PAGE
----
Steve Ayres

Accident Analysis

With Steve Ayres


Make it Gruyere – not Emmental…

Accidents usually occur when a number of factors align – like the holes in the Swiss cheese. Steve Ayres thinks eliminating the holes before getting airborne has to be the best approach…

A number of recent accidents had me reflecting on the ‘Swiss cheese’ model we often quote in aviation. We all recognise that there are lots of things that can challenge us when we go flying, but we strive to make sure they are minimised and don’t all align to culminate in an accident. Breaking the chain is often key. 

But in these recent accidents it occurred to me that a major factor was an aircraft fault which was already known about, and that it was while dealing with the consequences of that fault in flight that the incident occurred. 

Adopting a Swiss Gruyere rather than an Emmental approach to flying has to be the better way forward!

Accident 1

A Hartwig Air Beechcraft Baron 95-B55 departed Ceduna Airport, South Australia, for a night-time charter flight with the pilot and one passenger onboard. During the flight, the pilot noted that when the autopilot was engaged, the aircraft was ‘snaking left to right’ but felt that, overall, its tracking was not greatly affected (the aircraft’s slight left and right lateral motion during the flight was evident in the aircraft’s tracking data). The pilot had also observed the same behaviour on an earlier flight that day. 

“Downloaded data from the autopilot system revealed three in-flight error codes”

The aircraft was cleared for a night visual approach and descended towards Parafield Airport for a downwind join. At the time, the pilot’s focus was on the autopilot, resulting in the pilot losing sight of the runway. 

The aircraft passed over the control tower, parallel with the downwind leg of the circuit and descended to about 1,330ft. At the same time, another aircraft was at 700ft and turning onto the final leg of the circuit for Runway 21R, so the tower controller instructed the pilot of the Baron to maintain 1,500ft. At this time, the pilot believed (incorrectly) that the aircraft was positioned on the downwind leg for runway 21R. 

Seventeen seconds later, the controller instructed the pilot to make a right turn with the intention of repositioning the aircraft to join final for runway 21R via a teardrop turn. The pilot started a right turn, during which the aircraft proceeded outside both the circling area and Parafield control area close to high ground. During the right turn, the pilot could not see the runway and continued flying south-east at 1,400ft while looking for it. 

About 30 seconds later, the tower controller requested confirmation that the pilot was returning to the airport and informed them that the aircraft was no longer in controlled airspace. 

The aircraft continued tracking away from the airport and the controller instructed the pilot to track directly to the airport, maintain 1,500ft, and join the downwind leg. 

With the aircraft still travelling south away from the airport, the controller requested confirmation that the pilot could see the airport. The pilot acknowledged and turned the aircraft towards Parafield Airport, subsequently landing safely.

The pilot stated that the behaviour of the autopilot led them to lose confidence in its performance and partly focus on the autopilot during the approach, and that when the aircraft flew over the control tower in line with the runway, they believed the aircraft was positioned on the downwind leg.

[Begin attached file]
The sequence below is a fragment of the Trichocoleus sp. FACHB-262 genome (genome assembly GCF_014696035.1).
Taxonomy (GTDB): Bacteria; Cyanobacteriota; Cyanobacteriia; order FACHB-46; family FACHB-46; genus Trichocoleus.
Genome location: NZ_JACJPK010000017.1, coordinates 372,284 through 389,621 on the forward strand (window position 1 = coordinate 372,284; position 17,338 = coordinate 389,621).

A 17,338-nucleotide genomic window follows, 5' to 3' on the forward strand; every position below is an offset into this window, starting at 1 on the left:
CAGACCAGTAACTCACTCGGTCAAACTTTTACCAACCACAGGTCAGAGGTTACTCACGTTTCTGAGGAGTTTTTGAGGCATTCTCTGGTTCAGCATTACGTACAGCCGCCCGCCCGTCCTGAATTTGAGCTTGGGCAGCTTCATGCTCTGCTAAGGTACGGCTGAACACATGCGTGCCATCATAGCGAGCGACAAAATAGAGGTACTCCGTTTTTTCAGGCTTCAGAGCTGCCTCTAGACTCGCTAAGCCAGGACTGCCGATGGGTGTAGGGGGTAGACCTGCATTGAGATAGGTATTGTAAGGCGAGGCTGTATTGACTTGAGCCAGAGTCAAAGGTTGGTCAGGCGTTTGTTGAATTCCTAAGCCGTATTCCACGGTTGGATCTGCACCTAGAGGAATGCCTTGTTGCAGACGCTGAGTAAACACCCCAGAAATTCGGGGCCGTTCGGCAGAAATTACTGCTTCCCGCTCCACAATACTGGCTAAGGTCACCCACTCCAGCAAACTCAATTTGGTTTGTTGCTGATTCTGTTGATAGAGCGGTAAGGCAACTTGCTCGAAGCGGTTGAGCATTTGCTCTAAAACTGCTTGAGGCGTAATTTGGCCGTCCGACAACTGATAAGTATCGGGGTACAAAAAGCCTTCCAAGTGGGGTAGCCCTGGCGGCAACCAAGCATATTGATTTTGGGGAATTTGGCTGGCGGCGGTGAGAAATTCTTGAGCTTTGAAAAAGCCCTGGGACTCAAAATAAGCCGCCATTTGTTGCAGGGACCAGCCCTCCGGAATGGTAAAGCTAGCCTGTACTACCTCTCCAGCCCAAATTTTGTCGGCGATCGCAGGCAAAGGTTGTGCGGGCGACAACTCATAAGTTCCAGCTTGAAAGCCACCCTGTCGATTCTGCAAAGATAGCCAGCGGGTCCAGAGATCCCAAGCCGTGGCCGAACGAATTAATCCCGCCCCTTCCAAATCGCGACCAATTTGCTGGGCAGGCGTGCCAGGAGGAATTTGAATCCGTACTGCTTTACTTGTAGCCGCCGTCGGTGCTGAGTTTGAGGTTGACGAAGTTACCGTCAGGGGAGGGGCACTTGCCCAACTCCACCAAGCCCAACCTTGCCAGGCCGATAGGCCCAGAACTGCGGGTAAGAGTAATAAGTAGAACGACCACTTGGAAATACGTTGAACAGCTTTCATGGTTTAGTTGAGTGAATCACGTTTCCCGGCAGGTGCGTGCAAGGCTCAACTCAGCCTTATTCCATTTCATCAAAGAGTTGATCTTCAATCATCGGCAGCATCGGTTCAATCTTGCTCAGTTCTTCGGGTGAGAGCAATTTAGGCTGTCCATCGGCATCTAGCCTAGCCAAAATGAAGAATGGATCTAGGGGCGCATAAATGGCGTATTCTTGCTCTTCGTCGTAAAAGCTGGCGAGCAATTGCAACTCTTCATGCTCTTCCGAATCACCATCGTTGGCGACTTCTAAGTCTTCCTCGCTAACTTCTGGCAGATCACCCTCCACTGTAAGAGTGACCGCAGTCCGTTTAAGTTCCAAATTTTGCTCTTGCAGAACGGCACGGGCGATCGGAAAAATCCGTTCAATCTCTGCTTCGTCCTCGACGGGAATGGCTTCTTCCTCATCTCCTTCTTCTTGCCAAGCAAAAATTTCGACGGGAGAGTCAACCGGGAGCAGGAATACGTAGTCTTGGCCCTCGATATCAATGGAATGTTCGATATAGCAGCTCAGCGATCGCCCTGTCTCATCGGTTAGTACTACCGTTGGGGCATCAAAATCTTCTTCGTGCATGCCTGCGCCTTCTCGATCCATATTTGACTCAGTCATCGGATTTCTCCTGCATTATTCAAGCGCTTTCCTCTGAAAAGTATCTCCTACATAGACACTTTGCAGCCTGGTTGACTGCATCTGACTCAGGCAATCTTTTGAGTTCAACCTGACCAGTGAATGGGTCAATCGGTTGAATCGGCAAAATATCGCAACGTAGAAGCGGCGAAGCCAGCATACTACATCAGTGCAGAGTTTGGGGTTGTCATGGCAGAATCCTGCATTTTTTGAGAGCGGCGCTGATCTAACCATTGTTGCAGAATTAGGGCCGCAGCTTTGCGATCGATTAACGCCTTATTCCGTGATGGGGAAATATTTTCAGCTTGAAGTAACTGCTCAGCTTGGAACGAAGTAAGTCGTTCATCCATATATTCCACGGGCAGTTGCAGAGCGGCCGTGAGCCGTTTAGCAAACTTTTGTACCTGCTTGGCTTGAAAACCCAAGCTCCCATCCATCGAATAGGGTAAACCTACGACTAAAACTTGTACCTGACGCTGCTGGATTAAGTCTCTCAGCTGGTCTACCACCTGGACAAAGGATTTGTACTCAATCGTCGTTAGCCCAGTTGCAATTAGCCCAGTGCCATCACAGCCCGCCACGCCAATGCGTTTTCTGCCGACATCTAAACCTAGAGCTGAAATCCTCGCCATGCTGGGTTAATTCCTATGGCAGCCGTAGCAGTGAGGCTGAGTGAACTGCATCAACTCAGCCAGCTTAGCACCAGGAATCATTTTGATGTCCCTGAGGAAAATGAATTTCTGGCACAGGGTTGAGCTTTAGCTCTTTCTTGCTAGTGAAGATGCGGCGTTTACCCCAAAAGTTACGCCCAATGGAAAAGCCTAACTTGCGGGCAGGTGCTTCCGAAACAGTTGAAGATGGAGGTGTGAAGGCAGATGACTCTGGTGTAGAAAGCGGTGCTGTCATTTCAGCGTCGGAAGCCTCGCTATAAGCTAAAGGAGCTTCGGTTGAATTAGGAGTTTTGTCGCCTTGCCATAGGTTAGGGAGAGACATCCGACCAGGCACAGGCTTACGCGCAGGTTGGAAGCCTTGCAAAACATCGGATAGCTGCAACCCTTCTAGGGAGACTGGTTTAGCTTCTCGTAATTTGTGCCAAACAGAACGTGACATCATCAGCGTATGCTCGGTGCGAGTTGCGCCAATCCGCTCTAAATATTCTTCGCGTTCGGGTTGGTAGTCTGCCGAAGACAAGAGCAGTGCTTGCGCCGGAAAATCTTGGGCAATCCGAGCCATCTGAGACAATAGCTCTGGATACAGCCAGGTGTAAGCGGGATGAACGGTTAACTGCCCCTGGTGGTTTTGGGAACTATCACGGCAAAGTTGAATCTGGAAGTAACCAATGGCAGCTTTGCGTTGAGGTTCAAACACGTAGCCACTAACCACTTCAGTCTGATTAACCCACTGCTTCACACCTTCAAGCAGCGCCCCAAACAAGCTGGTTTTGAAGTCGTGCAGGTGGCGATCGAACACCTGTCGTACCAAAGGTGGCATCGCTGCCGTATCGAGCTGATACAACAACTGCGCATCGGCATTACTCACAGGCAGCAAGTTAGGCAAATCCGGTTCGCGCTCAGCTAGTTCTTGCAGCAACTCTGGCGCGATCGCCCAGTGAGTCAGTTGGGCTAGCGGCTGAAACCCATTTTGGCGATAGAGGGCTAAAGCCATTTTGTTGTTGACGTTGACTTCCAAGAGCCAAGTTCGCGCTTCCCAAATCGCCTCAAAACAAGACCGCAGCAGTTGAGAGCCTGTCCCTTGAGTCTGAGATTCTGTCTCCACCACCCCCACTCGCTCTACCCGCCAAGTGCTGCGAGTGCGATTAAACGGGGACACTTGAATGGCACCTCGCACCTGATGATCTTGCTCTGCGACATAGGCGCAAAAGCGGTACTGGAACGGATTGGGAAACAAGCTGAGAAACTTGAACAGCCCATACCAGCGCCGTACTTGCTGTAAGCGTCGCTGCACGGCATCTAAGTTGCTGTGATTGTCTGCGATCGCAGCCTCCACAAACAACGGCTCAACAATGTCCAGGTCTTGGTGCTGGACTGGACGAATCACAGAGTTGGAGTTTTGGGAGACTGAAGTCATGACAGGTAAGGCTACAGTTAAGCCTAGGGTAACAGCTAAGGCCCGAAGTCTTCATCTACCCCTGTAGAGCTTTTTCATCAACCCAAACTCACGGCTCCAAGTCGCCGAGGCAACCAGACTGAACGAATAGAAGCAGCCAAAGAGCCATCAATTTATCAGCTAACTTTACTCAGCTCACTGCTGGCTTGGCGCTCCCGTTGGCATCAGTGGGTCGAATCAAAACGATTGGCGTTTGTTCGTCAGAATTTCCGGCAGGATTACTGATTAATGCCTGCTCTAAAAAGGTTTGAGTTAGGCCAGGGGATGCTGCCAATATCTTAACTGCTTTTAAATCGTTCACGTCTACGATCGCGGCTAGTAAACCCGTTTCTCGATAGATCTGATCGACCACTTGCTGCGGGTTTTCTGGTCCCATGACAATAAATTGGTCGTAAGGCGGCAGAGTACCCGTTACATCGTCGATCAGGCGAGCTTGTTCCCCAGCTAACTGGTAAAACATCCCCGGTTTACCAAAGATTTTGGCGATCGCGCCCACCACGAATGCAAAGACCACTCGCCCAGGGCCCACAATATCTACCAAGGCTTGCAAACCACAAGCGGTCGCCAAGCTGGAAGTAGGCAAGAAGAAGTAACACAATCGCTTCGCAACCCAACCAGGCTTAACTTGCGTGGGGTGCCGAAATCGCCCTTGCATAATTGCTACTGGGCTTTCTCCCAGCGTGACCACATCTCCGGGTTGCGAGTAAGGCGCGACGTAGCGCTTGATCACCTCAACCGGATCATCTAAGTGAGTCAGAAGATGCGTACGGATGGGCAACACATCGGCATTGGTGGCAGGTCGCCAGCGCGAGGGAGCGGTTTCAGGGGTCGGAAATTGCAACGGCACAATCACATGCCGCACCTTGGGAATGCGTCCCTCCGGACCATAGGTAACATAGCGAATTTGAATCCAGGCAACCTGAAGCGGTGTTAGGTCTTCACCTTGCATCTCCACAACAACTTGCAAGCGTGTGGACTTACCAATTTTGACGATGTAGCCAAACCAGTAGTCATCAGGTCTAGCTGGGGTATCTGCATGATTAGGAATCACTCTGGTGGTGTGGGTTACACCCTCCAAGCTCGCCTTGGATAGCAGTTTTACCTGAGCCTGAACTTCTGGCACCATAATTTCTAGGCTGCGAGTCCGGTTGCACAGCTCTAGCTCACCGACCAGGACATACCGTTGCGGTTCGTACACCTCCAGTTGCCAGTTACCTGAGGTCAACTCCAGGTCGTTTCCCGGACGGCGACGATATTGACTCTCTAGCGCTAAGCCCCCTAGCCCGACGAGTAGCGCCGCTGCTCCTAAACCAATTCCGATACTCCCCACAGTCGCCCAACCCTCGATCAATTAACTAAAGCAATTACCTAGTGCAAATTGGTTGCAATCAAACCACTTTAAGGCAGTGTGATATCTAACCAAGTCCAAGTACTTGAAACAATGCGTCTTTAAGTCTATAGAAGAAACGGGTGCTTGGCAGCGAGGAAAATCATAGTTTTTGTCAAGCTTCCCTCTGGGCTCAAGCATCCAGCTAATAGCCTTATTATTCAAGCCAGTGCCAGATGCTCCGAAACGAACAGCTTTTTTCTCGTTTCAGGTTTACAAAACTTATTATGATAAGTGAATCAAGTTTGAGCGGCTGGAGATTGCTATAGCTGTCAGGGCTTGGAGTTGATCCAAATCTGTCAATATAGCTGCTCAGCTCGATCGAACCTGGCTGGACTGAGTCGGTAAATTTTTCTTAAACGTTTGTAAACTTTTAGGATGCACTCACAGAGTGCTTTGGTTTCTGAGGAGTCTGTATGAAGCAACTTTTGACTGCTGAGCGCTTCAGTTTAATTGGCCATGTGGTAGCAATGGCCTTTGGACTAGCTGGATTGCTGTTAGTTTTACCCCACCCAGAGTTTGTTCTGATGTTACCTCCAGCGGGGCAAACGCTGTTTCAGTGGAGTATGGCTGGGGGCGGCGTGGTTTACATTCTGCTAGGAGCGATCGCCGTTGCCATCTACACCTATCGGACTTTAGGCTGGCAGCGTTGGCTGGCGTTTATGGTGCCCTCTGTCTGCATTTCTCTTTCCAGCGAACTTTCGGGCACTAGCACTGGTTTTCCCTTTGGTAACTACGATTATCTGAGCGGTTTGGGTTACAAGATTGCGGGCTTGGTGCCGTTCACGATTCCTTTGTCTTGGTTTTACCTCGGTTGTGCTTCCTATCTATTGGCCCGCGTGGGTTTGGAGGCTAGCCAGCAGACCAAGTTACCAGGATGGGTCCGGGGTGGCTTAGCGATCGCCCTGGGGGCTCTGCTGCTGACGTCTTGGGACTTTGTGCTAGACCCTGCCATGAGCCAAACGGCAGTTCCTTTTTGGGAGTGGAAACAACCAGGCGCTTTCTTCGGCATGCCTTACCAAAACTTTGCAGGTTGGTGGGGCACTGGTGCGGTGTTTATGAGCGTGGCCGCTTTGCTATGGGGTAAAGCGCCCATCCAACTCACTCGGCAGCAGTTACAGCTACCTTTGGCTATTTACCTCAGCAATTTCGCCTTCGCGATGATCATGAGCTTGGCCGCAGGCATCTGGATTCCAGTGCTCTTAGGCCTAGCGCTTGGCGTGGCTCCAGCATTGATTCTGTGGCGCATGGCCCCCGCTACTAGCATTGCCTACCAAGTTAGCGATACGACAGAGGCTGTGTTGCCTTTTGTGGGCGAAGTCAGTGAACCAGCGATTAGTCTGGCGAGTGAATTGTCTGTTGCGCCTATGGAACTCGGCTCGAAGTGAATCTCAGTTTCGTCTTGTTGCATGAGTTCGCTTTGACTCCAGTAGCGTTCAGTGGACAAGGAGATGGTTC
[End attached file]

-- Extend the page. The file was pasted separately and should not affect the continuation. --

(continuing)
Accident 2

The instrument-rated private pilot and passenger departed into instrument meteorological conditions in a Piper PA 46 with a 600ft cloud ceiling. Air traffic control data showed the aeroplane in a climbing left turn that continued beyond the assigned heading. 

After reaching 1,400ft amsl, the aeroplane continued turning left and its altitude and speed began to vary. The aeroplane continued in a left spiral, completing more than two full circles, then decelerated in a right turn and rapidly descended until impact with terrain.

Examination of the flight control system revealed no evidence of mechanical malfunctions and downloaded engine data indicated normal engine operation. Downloaded data from the autopilot system revealed three in-flight error codes. 

The first error code, which likely occurred about one minute after take-off, would have resulted in the autopilot, if it was engaged at the time, disengaging. The subsequent error codes likely occurred during the erratic flight profile, with the autopilot disengaged. 

The mechanic who performed the aeroplane’s last annual inspection stated that the pilot told him that he was having intermittent issues with the autopilot system, such as it not following a selected heading or course. The aeroplane was scheduled in November 2018 for work on this issue, but the appointment was not kept. 

In January 2019, the pilot told the mechanic that the autopilot issue had not yet been fixed. The pilot’s girlfriend, who flew with the pilot on several flights during the months leading up to the accident, stated the autopilot would frequently not engage after take-off. When this occurred, the pilot would focus on getting the autopilot to operate during the departure. On one of these flights, she became concerned when the aeroplane entered an unusual attitude.

Accident 3

The pilot of the retractable landing gear-equipped Cessna R182, reported that, after take-off, there was an issue with the alternator. He checked the circuit breakers, which were ‘in’ and decided to land at a nearby airport to have the alternator examined. 

During the approach, he placed the landing gear handle in the gear extended position. He said it felt ‘normal’ but that he did not remember if he heard the landing gear motor. He did not look outside the high-wing aeroplane to check the landing gear position, and he did not remember seeing the green landing gear position lights illuminate. He added that the landing gear warning horn did not sound.